Many of us were taught in English class that the theme of most novels can be understood as either "man against man," "man against nature" or "man against himself." And we are told that by the end of the novel, the main character should experience growth as a result of one of the above struggles. But post-modern realism does not concern itself with the convention of protagonist growth. A good example of such a novel is SNAKES AND EARRINGS, the award-winning first novel by Japanese author Hitomi Kanehara.
People always think that nineteen-year-old Lui Nakazawa, the narrator of SNAKES AND EARRINGS, is an orphan, but her parents are alive and well. There is "no trouble" in her family, she says, but her own destructive actions prove otherwise.
"Barbie-girl" Lui meets the tough-looking Ama in a Tokyo club and is drawn to his forked tongue. He explains the painful and bloody process to her, and she decides she too wants a forked tongue. Soon, Lui and Ama are an item, and she moves in with him. Before long she is also involved with the sadistic tattoo artist Shiba and then witnesses Ama beat a man to death (giving her the man's teeth as a token of his love for her). Lui seems ambivalent toward both Ama and Shiba and ponders such sad thoughts as who she would let kill her if she decided she wanted to die.
However, it is Ama who dies, the victim of horrific torture and rape, and finally Lui shows the emotion that surely has been just under the surface for a long time. But is she mourning for Ama himself or the loss of the idea of him? And if she really loved him, why does she choose to build a relationship with the man who surely killed him?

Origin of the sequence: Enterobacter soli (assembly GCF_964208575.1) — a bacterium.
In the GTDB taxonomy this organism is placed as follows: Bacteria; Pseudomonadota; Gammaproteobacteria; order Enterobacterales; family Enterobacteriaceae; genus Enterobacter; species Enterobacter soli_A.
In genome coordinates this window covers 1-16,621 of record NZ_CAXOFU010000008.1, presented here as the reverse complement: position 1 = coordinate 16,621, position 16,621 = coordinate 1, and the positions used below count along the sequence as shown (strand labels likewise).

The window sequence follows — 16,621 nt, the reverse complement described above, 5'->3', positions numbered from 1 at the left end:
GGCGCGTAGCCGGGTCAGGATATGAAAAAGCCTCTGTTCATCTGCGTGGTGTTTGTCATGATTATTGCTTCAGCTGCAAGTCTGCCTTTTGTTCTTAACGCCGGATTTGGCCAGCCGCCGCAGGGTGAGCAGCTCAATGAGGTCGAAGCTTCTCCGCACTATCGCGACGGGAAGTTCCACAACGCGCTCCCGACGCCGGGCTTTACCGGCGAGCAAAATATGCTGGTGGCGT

Kanehara's novel is short, 120 pages in a small hardback format, but it packs a powerful punch. Lui's story is one of disturbing alienation both from herself and those around her. No wonder everyone assumes she is an orphan; she seems rootless and needy. Lui's search for emotional feeling and connection is painful to read about because the closest she is able to come is with physical pain and practically anonymous interactions with people. After Ama goes missing she realizes that she didn't know anything about this man she was living with: she didn't know his real name, where he worked, if he had a family --- she only knew about his body and that he seemed to care for her.
Still, the point may be that Lui has not given up looking for emotional depth in the face of the emptiness she feels and experiences. That is, she is not quite yet a lost cause. But the reader senses that she is close to giving up on herself and the world. Lui does not grow or change over the course of the novel; she merely experiences as she moves from one tragic situation to another.
Kanehara's literary voice is raw and honest. SNAKES AND EARRINGS is a tale full of murder, sadism and body modification. It is a graphic, disturbing and scathing commentary on Japanese youth culture. Yet it is, in its way, enthralling and definitely powerful. It is not a novel for everyone in that it is unconventional and may even seem lurid to some readers. But for adventure readers, it is recommendable, especially as it is the first work from Kanehara, who has a promising career ahead of her.
--- Reviewed by Sarah Rachel Egelman